You can also find Café Virtuoso at the Little Italy farmers market on Saturday’s.

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Master Gardeners Educate and Service San Diego Communities

by Nathan Yick, Slow Food SDSU Chapter Leader

master gardener community gardenSan Diego has over 300* Master Gardeners, passionate gardeners who serve and educate San Diegans on pest control and horticulture for free. Part of a rigorous training program founded in 1980, by the University of California Cooperative Extension, they work alongside teachers and parents helping children with their garden projects. They help community gardens overcome challenges with their plots, and with the drought plaguing California, their services and knowledge are much needed in the gardens.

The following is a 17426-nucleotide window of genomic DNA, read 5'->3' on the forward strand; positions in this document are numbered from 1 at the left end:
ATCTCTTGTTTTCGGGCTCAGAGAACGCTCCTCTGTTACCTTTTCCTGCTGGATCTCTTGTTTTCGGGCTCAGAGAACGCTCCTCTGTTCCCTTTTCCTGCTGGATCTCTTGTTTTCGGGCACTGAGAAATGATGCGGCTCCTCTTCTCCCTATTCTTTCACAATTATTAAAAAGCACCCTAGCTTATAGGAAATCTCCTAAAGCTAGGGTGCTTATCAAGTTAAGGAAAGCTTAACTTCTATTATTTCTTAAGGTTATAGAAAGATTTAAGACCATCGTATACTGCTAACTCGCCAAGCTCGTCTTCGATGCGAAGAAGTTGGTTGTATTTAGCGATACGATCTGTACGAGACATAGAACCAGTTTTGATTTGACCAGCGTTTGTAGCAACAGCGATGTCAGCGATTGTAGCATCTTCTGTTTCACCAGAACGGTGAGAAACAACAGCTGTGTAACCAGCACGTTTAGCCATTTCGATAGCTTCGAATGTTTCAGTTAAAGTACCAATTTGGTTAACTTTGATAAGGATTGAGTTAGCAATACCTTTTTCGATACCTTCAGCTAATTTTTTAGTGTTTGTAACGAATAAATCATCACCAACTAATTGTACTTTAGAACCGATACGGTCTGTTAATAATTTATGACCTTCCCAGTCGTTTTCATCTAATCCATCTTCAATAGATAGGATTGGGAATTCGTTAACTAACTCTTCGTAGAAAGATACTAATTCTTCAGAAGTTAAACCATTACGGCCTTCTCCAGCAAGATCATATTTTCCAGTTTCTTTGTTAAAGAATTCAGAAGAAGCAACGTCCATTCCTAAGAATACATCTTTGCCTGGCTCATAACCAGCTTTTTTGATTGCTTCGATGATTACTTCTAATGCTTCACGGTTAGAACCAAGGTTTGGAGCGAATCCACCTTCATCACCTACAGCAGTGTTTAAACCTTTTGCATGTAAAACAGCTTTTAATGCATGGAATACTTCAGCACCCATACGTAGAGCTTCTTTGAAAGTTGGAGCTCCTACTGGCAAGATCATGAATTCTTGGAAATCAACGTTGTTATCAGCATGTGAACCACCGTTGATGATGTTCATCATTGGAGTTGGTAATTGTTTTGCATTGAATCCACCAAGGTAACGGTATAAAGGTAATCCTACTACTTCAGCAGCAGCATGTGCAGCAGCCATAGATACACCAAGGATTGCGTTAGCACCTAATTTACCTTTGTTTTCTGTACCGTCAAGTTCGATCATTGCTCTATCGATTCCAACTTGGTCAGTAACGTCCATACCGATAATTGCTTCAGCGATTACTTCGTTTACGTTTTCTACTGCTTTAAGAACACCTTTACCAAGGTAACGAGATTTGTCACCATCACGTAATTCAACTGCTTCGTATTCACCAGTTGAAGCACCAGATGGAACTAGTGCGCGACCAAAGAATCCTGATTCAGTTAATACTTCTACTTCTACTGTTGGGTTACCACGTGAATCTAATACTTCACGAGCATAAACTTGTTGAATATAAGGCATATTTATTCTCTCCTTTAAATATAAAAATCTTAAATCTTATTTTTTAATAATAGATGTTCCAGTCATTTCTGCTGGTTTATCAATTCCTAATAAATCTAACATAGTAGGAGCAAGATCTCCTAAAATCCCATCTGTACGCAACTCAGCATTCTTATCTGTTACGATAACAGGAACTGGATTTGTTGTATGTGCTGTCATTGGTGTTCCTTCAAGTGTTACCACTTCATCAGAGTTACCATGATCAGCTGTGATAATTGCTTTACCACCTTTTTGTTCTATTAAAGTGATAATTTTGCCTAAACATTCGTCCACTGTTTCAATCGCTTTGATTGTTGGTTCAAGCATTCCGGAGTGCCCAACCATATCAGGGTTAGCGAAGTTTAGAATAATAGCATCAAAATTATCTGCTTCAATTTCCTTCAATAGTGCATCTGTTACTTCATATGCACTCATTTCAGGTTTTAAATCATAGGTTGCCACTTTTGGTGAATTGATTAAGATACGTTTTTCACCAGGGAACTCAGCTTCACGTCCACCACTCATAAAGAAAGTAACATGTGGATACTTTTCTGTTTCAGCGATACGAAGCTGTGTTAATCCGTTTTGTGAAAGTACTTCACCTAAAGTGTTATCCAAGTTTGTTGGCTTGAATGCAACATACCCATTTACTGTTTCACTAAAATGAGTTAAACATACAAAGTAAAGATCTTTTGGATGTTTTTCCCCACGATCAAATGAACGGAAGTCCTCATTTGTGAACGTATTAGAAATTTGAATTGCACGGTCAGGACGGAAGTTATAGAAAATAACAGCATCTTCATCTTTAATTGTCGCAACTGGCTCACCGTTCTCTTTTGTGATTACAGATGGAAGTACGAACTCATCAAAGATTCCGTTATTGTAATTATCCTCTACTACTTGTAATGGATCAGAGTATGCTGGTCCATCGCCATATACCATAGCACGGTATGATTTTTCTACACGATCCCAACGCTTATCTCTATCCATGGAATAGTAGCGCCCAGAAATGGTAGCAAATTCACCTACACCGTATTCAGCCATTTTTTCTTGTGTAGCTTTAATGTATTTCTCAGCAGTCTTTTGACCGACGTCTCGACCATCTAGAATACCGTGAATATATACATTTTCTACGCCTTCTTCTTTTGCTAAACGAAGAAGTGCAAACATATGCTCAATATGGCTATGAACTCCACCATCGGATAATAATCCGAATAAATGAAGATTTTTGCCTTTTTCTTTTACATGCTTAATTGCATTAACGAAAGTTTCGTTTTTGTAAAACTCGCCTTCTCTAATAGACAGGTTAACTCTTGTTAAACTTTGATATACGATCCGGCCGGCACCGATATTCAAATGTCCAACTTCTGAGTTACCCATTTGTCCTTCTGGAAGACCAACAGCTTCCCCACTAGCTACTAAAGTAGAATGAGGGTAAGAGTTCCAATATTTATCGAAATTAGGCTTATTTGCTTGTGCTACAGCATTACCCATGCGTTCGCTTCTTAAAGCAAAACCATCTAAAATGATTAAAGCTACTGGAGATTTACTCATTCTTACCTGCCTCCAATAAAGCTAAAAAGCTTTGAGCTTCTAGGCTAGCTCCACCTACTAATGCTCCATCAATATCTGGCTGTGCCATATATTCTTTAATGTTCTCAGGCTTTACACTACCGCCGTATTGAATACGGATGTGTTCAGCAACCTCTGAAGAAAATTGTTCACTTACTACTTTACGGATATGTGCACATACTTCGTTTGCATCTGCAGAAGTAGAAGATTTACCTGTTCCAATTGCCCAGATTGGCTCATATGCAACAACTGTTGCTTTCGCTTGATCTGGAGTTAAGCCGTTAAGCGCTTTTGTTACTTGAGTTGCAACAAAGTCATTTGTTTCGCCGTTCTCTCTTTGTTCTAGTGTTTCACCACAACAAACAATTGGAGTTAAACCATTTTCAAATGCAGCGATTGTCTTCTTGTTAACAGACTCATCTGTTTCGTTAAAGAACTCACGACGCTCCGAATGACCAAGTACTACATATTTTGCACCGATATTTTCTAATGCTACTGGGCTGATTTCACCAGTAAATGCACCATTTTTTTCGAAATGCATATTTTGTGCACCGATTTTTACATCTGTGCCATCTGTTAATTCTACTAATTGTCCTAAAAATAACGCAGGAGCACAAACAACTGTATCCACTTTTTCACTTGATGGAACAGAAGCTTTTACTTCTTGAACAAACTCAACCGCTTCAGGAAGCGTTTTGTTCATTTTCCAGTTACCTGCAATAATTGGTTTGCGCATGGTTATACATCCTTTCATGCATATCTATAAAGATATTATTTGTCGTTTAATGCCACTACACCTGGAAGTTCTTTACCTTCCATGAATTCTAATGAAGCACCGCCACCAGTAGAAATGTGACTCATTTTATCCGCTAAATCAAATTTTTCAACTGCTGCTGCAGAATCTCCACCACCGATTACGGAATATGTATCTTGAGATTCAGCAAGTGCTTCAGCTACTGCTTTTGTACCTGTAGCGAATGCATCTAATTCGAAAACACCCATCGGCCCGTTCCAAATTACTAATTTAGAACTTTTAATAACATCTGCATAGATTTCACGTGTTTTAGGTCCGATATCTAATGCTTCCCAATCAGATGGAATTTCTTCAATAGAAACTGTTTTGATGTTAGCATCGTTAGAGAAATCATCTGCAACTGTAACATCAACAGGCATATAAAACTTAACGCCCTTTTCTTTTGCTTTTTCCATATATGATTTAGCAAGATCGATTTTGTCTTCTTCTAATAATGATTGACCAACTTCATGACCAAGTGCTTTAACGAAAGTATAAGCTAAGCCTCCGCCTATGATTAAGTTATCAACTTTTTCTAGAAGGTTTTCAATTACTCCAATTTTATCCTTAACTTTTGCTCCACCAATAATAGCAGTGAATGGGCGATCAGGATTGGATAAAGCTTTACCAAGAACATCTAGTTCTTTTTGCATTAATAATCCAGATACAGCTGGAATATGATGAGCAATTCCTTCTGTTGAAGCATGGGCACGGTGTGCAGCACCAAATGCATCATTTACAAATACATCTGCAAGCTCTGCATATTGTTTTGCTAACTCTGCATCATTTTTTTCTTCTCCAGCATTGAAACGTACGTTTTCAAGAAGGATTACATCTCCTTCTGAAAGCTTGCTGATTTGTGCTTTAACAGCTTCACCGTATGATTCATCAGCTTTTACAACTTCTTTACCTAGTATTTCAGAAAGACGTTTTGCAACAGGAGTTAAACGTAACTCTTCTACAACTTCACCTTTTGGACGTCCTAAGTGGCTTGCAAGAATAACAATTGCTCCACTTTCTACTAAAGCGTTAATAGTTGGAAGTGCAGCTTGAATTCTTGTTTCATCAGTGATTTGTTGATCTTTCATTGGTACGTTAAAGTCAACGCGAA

To help San Diego communities combat the drought, the Master Gardeners have developed their Earth Friendly Gardening program. This program trains gardeners in sustainable gardening addressing things like how to adapt to the drought by providing information on creating an earth friendly garden--information on how to conserve water, maintain soil quality, and reduce waste. Thanks to the Master Gardeners, Community Gardens all over San Diego, like the Agape House by San Diego State University, have thrived and continue to provide fresh and local produce for the community.

"One of my favorite things about being a Master Gardener is helping people with their gardening challenges," says Dominick Fiume who became a Master Gardener through working at the Ark of Taste Heritage Garden in Old Town State Park.